On 18 January 2017, a new European Regulation enters into force which makes it possible for creditors to freeze bank accounts of non-paying debtors in the whole European Union, with the exception of the United Kingdom and Denmark. It remains to be seen how this “European Account Preservation Order” will work out in practice, but in any event, it is a welcome addition to the procedural toolbox for cross-border debt recovery.

Prejudgment attachment
Internationally, Dutch procedural law concerning attachments and freezing orders is rather “creditor friendly”. It is relatively straightforward to attach almost any kind of asset (bank accounts, receivables, movable and immovable property etc.) in the Netherlands, before there is an actual judgment or payment order against the debtor in question. With regard to these “prejudgment attachments” the Dutch system differs greatly from many other legal systems within Europe, where – before there is a judgment – such measures are often far more difficult or even impossible.
The new Regulation makes the prejudgment attachment of bank accounts in international cases possible throughout Europe. In the terminology of the Regulation, the measure is called a preservation order. It requires a court order. The court has ten working days to decide upon the application by the creditor. The debtor will not be heard on the application.
Room for interpretation
The court will issue the preservation order if it is satisfied that “there is an urgent need for a protective measure in the form of a Preservation Order because there is a real risk that, without such a measure, the subsequent enforcement of the creditor’s claim against the debtor will be impeded or made substantially more difficult”. Clearly, this test leaves ample room for interpretation. It remains to be seen how this will be dealt with in practice. Moreover, there is a substantial chance the approach will vary from member state to member state. Ultimately, the European Court of Justice will have to provide clarity regarding its interpretation, but that will probably take a few years.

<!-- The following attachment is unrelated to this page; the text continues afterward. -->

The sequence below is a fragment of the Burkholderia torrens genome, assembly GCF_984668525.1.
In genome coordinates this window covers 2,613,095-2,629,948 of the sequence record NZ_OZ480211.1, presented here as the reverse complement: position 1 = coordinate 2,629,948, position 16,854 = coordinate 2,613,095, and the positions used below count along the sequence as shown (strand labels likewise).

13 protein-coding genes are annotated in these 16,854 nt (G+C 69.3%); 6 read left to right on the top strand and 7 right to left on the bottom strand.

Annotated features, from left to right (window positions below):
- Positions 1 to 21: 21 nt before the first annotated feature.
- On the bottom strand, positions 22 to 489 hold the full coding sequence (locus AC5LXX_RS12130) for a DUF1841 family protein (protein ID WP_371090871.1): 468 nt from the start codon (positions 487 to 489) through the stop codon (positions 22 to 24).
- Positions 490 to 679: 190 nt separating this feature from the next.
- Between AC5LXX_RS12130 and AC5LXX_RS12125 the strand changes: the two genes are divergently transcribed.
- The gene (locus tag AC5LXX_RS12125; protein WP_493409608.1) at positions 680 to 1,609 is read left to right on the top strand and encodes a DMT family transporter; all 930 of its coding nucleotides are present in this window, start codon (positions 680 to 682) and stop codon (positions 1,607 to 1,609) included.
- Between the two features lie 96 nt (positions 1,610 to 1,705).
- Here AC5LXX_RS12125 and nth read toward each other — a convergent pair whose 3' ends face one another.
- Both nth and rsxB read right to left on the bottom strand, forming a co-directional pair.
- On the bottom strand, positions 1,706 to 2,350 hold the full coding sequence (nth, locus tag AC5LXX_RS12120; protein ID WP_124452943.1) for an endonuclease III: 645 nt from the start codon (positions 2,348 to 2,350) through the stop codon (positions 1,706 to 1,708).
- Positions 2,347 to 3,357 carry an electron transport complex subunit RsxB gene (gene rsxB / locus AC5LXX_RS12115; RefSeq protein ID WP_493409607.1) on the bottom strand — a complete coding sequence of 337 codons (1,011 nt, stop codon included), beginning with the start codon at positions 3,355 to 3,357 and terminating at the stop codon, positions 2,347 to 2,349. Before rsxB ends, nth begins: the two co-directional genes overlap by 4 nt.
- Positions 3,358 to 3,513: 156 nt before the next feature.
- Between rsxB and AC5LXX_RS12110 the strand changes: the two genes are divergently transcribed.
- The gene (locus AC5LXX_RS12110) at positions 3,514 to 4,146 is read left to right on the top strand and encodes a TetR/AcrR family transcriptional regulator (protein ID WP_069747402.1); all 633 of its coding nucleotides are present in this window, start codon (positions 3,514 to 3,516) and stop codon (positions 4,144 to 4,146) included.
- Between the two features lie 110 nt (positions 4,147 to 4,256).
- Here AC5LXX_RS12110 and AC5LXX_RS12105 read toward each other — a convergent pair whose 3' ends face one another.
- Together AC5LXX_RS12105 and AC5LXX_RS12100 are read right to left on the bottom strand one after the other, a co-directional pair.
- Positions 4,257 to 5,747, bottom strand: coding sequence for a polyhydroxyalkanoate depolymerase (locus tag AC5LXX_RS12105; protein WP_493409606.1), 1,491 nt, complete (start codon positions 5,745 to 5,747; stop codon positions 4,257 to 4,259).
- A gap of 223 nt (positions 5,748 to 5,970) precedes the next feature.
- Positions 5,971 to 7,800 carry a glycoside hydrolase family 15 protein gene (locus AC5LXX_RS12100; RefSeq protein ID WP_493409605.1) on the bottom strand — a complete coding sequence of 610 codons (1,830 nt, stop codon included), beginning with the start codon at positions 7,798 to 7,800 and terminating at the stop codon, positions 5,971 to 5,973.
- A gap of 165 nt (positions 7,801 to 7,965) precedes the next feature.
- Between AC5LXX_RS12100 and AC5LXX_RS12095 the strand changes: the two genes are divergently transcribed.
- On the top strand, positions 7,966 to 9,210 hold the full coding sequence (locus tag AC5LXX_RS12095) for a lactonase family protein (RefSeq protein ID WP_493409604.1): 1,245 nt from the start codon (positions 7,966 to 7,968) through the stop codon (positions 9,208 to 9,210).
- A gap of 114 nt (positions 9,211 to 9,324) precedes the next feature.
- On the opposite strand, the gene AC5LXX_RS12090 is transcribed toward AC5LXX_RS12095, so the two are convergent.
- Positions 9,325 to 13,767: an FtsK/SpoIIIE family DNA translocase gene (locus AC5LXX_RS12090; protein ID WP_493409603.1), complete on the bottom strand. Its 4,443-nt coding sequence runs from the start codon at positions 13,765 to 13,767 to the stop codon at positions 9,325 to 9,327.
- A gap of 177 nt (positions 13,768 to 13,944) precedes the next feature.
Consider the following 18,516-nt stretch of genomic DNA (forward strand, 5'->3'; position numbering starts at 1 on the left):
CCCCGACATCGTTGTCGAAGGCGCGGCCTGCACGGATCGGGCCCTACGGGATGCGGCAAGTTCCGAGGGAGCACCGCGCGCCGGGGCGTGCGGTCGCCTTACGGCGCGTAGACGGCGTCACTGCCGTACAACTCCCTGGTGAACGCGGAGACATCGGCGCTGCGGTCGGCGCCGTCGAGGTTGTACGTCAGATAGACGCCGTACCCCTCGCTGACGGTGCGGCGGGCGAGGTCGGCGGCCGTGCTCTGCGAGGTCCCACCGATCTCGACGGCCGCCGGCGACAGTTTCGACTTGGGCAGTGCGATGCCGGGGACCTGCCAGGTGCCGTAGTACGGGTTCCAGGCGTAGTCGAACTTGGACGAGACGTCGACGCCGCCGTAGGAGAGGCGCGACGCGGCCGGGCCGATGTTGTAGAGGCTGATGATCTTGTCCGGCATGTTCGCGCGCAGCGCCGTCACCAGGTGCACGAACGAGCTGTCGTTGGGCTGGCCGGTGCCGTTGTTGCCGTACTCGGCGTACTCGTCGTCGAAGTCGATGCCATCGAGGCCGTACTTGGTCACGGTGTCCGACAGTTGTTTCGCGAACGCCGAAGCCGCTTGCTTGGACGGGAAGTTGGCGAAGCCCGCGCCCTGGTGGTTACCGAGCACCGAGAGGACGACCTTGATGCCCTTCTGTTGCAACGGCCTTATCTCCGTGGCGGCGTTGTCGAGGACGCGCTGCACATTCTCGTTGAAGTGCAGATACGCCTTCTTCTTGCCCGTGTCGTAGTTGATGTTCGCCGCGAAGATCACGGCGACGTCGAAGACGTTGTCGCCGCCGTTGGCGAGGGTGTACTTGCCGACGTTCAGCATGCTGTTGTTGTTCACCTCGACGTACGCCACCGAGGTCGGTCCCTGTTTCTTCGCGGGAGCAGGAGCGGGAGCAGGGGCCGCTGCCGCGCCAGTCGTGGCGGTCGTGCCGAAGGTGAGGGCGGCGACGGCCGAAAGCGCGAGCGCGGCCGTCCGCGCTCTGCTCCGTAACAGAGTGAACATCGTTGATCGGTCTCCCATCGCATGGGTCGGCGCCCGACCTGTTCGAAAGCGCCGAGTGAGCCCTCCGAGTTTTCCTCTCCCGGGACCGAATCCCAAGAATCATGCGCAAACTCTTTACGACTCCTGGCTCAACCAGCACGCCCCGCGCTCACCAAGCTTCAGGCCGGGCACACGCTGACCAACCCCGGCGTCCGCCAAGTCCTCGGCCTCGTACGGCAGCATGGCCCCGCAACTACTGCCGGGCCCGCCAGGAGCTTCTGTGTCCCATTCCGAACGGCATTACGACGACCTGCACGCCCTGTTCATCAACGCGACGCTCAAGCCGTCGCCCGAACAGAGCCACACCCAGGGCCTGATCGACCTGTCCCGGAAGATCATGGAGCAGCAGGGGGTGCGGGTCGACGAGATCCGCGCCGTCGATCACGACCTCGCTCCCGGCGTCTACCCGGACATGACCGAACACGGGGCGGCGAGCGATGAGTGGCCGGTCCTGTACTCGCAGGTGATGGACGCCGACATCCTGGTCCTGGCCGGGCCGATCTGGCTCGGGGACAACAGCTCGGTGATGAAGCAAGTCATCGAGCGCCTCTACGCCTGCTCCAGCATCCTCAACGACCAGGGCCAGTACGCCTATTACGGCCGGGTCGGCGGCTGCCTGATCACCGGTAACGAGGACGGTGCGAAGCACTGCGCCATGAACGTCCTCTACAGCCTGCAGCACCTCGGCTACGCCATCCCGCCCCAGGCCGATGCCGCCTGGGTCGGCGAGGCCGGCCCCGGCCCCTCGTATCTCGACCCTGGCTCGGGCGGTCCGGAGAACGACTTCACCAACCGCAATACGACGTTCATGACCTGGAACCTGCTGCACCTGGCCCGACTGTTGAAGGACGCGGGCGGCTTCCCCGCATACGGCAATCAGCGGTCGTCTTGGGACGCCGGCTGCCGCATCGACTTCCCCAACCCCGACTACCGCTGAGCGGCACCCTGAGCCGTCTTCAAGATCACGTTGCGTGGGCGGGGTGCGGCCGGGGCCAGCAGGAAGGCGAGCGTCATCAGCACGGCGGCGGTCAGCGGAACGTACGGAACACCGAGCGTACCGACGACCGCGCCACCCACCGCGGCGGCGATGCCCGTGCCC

The process
The preservation order issued by the court is to be enforced by the local authorities in the member state where the bank account is kept. The enforcement of the order has the effect of freezing the bank account up to the amount of the creditor’s claim.
The new Regulation also provides interesting possibilities for the enforcement of judgments. For example, under certain conditions it imposes an obligation on the banks in member states to provide information about bank accounts kept by the debtor.
All in all, the entry into force of this Regulation provides for yet another interesting addition to the European procedural toolbox. It remains to be seen how it will work out in practice, but in any event, the Regulation strengthens the position of creditors vis-à-vis non-paying European debtors.